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Toast was built for restaurants. For breweries, cafés, sushi joints and taco trucks. For serving guests faster, for improving bottom lines, and for making the places we love a little easier to run. We asked you to nominate your favorite restaurant that could use a little more “easy” in their life, and you did not let us down. Introducing our five finalists, who have each gone above and beyond in their communities:
- Humble Mumble
- Ritcey East
- Erica's Soul Food
- Hue Cafe
Read their stories and cast your vote* for the grand prize winner who will take home $10k.
*Voting opens 9 AM EST on May 11, 2022 and closes 12 PM EST on May 18, 2022
Humble Mumble is an Atlanta, GA based pop-up sandwich shop focused on fresh, local ingredients. Chef and Founder Justin Dixon modeled Humble Mumble’s menu after his experience in fine dining restaurants. He wanted to create a sandwich shop that would be a fixture in Atlanta, with the goal to put Atlanta on the map as a foodie destination. As Justin put it, “If you want Humble Mumble, you need to go to Atlanta, and if you’re in Atlanta, you need to go to Humble Mumble”.
From the beginning of his pop-up, Justin knew he wanted to make a difference in the food industry. The name ‘Humble Mumble’ comes from the Outkast song by the same name, and reflects a message of overcoming odds, breaking down barriers, becoming a better version of yourself, and giving back to the community. He wanted to figure out a way to change the way restaurants are operated and make them work well for the people who run them. As it says in Humble Mumble’s philosophy: People matter most.
Across his whole business, Justin works to model the ways that a restaurant can be better: taking care of his team, focusing on sustainability, providing fair wages, regular promotions, better training, and work-life balance. He makes a point to ensure that he is operating Humble Mumble in a way that works for all stakeholders, including employees, guests, and the community as a whole.
Justin hopes that Humble Mumble can show other restaurants that it is possible to run a successful, sustainable, and compassionate business. For the Humble Mumble team, it really comes down to this: “We believe in doing the right thing, even when no one is watching, making good on your commitments, and living up to your ideals.”
Ritcey East is a homey, fun, and inclusive queer-owned restaurant located just outside of Boston in Watertown, MA. Growing up in a restaurant family, owner Max Ritcey is certainly no stranger to food service and hospitality. And while Boston is well-known as an inclusive city, Max found that there weren’t many places to go and celebrate the community. That’s what inspired them to open Ritcey East, deciding, “if you don’t have it, create it.”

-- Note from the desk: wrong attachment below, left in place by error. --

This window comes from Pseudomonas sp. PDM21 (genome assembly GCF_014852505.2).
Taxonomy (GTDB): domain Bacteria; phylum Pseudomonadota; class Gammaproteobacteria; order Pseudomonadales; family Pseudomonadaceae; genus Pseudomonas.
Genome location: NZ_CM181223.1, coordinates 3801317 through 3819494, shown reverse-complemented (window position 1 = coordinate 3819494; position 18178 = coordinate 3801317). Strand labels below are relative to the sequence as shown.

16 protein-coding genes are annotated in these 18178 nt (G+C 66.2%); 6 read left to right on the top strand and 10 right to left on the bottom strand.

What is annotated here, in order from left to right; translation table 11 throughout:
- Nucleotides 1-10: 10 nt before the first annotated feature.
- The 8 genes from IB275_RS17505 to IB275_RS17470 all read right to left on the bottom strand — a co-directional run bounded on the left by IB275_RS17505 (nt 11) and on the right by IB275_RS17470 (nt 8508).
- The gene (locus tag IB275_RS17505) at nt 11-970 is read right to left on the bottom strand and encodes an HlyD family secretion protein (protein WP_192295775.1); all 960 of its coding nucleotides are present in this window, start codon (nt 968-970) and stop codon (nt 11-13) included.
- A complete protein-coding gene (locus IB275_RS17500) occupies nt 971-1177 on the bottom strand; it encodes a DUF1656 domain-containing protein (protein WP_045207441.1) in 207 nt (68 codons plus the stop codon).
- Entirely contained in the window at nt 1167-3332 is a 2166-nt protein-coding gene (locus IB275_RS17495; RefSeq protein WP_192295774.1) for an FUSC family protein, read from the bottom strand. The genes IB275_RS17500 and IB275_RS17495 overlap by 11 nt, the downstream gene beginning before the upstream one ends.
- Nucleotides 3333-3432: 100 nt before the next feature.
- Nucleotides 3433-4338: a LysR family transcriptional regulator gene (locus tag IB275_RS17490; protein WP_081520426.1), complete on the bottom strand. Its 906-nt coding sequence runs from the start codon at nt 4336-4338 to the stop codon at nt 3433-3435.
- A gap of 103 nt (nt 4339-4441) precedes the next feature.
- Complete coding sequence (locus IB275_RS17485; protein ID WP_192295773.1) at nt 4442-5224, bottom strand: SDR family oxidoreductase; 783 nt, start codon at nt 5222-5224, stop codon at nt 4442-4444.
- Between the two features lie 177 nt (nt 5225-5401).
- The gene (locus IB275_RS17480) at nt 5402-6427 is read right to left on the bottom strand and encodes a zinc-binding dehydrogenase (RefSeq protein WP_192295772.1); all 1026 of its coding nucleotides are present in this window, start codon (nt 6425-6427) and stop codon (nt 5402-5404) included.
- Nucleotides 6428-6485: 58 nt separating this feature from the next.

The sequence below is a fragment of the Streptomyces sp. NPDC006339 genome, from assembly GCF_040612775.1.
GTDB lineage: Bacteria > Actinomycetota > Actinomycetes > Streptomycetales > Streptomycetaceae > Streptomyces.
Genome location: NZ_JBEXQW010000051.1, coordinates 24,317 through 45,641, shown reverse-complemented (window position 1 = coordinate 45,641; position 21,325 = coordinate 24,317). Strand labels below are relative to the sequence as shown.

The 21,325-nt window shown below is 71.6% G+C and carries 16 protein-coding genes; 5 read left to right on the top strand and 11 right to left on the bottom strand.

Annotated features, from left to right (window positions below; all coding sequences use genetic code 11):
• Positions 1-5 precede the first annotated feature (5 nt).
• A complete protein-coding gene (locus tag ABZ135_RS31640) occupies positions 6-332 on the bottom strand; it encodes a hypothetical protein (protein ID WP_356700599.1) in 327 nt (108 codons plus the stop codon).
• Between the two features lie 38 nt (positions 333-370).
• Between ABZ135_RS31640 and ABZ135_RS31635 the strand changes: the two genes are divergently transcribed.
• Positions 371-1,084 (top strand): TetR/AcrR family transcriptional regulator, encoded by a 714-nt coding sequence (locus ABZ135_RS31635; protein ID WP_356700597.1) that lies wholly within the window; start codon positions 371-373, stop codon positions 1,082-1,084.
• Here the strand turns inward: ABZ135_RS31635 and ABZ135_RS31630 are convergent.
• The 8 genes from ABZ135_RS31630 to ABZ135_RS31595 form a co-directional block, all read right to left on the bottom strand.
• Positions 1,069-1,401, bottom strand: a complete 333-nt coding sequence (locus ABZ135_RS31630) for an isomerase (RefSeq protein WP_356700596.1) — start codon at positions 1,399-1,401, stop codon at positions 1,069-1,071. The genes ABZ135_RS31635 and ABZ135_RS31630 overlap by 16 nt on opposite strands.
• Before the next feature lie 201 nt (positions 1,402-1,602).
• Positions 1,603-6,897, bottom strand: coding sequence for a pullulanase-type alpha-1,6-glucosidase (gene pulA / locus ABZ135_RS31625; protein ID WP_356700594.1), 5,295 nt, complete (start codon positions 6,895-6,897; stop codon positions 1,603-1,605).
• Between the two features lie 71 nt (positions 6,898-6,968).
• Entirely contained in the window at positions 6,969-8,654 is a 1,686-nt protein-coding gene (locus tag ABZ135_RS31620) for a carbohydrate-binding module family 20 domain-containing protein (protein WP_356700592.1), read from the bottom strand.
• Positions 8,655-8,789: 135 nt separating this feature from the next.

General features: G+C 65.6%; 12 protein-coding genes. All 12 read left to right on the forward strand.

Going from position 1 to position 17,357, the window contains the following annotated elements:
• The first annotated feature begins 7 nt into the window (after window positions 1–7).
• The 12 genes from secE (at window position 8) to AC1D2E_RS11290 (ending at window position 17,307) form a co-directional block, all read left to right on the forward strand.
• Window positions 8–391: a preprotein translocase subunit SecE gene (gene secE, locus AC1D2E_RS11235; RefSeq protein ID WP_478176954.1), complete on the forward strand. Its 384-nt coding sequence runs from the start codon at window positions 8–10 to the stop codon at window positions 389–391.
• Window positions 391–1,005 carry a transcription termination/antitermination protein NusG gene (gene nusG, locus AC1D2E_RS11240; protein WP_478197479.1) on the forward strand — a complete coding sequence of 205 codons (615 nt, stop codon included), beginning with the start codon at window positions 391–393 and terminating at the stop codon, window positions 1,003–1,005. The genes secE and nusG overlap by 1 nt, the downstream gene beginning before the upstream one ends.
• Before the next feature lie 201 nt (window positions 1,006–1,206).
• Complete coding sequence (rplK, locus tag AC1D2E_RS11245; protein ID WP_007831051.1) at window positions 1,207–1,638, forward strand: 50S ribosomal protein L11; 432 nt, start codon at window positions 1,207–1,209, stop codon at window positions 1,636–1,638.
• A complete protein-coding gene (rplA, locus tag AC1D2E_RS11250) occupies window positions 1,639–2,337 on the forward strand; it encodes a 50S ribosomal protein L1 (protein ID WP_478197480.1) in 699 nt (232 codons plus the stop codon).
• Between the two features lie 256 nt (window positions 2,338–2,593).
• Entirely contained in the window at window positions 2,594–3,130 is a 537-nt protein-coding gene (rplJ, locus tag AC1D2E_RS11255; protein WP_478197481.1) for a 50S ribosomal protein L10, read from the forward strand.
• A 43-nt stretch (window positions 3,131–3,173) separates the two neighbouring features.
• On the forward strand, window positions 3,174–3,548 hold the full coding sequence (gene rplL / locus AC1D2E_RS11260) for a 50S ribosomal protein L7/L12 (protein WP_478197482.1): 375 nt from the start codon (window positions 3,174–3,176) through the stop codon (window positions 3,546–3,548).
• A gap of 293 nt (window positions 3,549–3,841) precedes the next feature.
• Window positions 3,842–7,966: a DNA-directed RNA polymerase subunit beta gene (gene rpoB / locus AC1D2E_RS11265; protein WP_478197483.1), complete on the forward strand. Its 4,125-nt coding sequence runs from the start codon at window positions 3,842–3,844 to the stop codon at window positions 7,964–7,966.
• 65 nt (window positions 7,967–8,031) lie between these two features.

Fast approaching five years of operation this September, Ritcey East is a “come as you are” operation, providing a safe space that just so happens to have delicious food and fun events. Ritcey East offers gender-neutral bathrooms, pronoun pins, and LGBTQ+ nights including the popular “TuesGAY” for guests to feel welcomed and provide a place to truly be themselves.
At the center of every restaurant is the food, of course, and Ritcey East hits the spot with comfort food that is all homemade and sourced locally as much as possible. On their menu, you’ll find items such as the “Ain’t EZ Being Cheese-Z” mac and cheese and the “Return of the Mac” burger, plus a long list of cocktails, drafts, wine, and mocktails.
But, they don’t stop there. In addition to serving up gooey, delicious food in an inclusive atmosphere, Max and Ritcey East put philanthropy at the heart of the operation. In honor of Black History Month, the restaurant donated proceeds to the Marsha P. Johnson Institute. They’ve also given to The Trevor Project. “I get joy from helping people,” Max says.
ERICA'S SOUL FOOD
Erica Montgomery is the founder and chef of Erica’s Soul Food. The Portland, OR food truck serves up what many claim are the best wings in the community.
Erica is originally from Atlanta, and her wings find their roots there, too. Her ATL-style wings are made extra special with spice, crunch, and a little bit of extra sauce. This saucy goodness is what makes Erica and her wings stand out from the crowd—but wings aren’t the only goodness Erica is serving up.